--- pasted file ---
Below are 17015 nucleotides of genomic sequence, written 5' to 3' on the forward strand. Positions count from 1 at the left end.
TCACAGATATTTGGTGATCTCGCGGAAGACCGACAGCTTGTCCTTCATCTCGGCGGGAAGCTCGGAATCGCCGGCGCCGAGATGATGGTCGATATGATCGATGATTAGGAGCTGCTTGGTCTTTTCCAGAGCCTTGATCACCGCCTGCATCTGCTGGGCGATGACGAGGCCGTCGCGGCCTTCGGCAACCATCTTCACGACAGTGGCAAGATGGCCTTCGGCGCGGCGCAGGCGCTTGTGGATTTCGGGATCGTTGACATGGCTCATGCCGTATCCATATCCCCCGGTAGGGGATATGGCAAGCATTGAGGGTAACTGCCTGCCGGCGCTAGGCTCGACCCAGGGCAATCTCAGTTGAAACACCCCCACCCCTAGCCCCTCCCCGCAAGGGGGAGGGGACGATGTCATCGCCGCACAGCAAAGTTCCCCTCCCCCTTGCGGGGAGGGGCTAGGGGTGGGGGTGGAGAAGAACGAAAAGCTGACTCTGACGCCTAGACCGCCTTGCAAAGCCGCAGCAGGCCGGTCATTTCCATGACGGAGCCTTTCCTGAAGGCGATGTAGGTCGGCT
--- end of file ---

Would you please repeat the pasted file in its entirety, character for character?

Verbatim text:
Below are 17015 nucleotides of genomic sequence, written 5' to 3' on the forward strand. Positions count from 1 at the left end.
TCACAGATATTTGGTGATCTCGCGGAAGACCGACAGCTTGTCCTTCATCTCGGCGGGAAGCTCGGAATCGCCGGCGCCGAGATGATGGTCGATATGATCGATGATTAGGAGCTGCTTGGTCTTTTCCAGAGCCTTGATCACCGCCTGCATCTGCTGGGCGATGACGAGGCCGTCGCGGCCTTCGGCAACCATCTTCACGACAGTGGCAAGATGGCCTTCGGCGCGGCGCAGGCGCTTGTGGATTTCGGGATCGTTGACATGGCTCATGCCGTATCCATATCCCCCGGTAGGGGATATGGCAAGCATTGAGGGTAACTGCCTGCCGGCGCTAGGCTCGACCCAGGGCAATCTCAGTTGAAACACCCCCACCCCTAGCCCCTCCCCGCAAGGGGGAGGGGACGATGTCATCGCCGCACAGCAAAGTTCCCCTCCCCCTTGCGGGGAGGGGCTAGGGGTGGGGGTGGAGAAGAACGAAAAGCTGACTCTGACGCCTAGACCGCCTTGCAAAGCCGCAGCAGGCCGGTCATTTCCATGACGGAGCCTTTCCTGAAGGCGATGTAGGTCGGCT